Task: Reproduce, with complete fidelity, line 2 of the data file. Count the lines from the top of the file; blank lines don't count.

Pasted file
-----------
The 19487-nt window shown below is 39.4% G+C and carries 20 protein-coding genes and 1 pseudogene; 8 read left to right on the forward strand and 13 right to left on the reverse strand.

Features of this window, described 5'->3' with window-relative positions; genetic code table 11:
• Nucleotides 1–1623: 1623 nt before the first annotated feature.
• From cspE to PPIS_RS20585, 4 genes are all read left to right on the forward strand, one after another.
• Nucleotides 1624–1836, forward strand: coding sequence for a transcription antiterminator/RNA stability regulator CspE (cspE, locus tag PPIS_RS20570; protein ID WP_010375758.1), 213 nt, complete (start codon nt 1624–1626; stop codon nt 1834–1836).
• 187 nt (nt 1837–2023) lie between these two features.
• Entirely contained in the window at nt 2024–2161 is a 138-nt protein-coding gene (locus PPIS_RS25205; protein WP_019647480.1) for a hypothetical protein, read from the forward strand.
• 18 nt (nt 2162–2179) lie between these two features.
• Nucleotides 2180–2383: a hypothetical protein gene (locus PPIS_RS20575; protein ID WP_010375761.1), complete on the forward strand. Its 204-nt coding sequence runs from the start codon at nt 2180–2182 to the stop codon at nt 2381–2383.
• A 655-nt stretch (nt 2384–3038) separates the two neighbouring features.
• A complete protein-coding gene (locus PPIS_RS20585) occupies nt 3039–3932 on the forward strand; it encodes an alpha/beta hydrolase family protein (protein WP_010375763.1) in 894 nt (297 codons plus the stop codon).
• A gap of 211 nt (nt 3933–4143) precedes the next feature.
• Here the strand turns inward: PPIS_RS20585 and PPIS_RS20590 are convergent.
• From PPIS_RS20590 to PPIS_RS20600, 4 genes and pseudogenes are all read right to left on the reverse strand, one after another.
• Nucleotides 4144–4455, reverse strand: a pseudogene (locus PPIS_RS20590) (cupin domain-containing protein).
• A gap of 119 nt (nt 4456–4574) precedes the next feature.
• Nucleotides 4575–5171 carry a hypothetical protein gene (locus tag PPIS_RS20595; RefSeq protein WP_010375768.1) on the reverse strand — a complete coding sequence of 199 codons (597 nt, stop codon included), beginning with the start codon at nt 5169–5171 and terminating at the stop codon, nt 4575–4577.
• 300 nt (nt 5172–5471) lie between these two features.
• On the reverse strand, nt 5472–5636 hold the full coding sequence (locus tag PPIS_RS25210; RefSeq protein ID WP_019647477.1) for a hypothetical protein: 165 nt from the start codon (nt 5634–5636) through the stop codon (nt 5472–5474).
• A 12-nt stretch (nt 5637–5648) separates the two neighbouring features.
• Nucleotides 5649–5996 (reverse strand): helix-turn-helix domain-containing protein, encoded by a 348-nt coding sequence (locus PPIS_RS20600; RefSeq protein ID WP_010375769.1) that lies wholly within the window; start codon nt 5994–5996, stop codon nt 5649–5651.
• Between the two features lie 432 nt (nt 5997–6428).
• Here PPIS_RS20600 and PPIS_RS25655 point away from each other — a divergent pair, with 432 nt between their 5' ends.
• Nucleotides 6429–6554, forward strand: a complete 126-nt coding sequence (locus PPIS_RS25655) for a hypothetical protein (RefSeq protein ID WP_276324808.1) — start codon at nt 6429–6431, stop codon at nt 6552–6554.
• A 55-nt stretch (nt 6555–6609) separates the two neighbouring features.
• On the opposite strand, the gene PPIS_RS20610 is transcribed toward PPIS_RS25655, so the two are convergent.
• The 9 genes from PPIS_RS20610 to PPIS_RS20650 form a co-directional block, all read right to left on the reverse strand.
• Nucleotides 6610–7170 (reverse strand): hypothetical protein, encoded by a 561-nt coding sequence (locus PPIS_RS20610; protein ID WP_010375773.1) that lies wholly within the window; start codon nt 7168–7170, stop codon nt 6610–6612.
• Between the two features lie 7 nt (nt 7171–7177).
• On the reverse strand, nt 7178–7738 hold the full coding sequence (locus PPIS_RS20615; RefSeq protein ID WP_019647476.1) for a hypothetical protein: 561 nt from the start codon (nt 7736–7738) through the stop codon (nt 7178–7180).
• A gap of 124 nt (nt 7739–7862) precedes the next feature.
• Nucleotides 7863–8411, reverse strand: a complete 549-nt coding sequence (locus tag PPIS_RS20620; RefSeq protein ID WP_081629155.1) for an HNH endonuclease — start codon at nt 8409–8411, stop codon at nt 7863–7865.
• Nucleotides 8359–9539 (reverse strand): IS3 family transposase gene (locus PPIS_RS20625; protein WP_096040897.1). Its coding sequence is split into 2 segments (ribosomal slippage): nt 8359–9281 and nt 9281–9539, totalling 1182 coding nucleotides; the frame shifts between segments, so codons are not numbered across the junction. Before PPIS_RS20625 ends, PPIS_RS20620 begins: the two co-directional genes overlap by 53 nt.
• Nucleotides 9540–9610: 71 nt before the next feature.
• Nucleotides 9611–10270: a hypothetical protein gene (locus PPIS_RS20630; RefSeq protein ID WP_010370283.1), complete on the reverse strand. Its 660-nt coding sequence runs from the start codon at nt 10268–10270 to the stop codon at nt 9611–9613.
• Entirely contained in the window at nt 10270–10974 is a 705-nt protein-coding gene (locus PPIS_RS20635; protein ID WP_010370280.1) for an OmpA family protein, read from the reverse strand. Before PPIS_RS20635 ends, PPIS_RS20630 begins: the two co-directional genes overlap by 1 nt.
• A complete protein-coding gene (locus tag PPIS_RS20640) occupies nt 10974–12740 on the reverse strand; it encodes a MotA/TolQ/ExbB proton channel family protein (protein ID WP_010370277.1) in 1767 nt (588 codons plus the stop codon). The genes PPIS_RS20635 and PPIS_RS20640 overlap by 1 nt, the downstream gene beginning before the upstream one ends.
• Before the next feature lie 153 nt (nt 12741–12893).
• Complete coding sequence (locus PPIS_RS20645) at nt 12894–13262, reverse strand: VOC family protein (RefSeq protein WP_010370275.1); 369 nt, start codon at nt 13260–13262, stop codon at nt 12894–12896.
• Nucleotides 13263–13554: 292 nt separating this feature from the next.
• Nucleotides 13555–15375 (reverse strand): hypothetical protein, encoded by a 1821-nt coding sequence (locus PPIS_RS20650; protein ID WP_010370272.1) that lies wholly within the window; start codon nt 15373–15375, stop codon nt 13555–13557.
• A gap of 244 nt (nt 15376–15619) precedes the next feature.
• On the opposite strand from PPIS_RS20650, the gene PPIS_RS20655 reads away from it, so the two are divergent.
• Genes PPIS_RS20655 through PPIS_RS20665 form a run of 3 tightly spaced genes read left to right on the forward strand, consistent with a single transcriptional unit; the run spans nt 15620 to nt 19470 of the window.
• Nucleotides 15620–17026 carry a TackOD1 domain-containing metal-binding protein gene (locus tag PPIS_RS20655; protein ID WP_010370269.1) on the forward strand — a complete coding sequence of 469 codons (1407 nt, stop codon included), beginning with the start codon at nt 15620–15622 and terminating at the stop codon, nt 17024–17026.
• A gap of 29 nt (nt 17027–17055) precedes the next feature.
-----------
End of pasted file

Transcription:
Features of this window, described 5'->3' with window-relative positions; genetic code table 11: